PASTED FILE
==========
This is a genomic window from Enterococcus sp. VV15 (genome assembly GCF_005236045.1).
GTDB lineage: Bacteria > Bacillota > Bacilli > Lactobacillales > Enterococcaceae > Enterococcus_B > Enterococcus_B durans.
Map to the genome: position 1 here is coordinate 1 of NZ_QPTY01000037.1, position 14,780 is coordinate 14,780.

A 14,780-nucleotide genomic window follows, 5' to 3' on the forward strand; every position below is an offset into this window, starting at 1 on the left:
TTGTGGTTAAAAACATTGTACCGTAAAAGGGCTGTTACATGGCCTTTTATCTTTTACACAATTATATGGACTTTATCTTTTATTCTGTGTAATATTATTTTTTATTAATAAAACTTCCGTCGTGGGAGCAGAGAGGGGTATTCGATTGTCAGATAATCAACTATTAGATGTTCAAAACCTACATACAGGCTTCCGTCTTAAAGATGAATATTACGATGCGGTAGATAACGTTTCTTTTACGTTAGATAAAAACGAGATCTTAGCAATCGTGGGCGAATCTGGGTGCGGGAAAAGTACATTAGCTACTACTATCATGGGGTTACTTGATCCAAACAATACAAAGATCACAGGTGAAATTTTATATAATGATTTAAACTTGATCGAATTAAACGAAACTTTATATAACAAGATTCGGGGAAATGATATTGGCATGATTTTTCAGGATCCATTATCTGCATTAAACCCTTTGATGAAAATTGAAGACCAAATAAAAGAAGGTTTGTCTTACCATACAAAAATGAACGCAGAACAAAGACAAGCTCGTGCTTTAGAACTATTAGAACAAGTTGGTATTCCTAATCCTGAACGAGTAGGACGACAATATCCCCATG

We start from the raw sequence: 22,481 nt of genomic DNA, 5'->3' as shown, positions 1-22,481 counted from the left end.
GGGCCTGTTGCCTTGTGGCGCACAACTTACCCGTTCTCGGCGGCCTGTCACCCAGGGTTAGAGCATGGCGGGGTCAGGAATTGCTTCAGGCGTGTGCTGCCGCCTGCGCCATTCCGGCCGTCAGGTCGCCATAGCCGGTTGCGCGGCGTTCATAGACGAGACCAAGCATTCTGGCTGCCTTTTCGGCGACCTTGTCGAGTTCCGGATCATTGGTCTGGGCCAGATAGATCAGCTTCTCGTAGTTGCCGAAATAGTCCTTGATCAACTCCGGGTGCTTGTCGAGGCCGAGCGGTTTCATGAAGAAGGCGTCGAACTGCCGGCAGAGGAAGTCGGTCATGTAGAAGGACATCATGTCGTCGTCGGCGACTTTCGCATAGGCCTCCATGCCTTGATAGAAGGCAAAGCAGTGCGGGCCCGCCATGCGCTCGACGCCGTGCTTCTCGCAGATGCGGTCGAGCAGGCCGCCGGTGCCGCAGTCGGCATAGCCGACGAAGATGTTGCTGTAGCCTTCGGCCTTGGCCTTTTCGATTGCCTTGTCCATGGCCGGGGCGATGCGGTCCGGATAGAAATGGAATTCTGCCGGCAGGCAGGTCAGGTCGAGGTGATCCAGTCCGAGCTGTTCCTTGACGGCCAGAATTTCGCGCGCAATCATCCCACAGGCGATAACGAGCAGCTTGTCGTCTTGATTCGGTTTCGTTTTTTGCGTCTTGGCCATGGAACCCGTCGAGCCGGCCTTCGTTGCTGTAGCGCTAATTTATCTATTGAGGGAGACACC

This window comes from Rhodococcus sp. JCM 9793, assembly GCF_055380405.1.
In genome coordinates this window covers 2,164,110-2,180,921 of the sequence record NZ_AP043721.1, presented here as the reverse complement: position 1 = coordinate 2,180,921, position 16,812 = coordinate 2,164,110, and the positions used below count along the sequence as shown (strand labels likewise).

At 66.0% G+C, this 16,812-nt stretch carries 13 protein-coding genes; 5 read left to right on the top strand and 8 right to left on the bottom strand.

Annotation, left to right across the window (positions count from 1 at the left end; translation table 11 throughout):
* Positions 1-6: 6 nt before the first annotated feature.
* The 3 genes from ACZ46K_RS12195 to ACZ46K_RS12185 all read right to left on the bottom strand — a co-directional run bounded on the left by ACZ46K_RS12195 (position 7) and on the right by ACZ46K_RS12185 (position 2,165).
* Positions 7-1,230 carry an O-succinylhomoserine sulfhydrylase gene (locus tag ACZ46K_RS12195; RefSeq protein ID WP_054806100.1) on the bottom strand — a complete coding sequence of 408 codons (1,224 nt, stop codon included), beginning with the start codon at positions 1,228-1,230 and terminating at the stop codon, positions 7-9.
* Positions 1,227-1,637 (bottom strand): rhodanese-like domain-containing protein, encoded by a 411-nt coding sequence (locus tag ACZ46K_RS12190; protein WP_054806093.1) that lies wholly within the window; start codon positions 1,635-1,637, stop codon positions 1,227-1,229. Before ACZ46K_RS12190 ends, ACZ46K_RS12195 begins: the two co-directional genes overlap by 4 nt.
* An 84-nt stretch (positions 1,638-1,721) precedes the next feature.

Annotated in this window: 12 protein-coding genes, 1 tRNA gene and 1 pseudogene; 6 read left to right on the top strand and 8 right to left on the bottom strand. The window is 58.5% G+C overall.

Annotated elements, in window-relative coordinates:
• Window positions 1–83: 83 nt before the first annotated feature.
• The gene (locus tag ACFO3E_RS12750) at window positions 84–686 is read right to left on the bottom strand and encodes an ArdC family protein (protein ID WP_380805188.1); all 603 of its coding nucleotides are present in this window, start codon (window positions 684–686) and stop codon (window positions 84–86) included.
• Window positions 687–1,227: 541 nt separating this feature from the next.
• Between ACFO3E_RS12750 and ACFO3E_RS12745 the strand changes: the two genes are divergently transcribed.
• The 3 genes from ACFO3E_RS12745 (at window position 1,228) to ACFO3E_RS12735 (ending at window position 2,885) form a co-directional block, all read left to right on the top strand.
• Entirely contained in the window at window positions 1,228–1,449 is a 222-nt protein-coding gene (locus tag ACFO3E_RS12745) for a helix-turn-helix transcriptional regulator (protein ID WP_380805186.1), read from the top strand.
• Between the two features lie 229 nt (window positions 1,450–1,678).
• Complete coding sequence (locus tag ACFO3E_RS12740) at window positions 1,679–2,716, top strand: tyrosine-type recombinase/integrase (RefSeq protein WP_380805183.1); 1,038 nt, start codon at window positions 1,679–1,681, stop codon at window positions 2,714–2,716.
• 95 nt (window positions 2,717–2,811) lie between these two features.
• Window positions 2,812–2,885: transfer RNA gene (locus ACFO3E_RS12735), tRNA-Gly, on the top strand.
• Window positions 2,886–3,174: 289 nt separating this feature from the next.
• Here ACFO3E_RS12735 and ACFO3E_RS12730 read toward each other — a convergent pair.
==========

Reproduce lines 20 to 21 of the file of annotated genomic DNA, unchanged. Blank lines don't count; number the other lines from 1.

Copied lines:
• The gene (locus tag ACFO3E_RS12750) at window positions 84–686 is read right to left on the bottom strand and encodes an ArdC family protein (protein ID WP_380805188.1); all 603 of its coding nucleotides are present in this window, start codon (window positions 684–686) and stop codon (window positions 84–86) included.
• Window positions 687–1,227: 541 nt separating this feature from the next.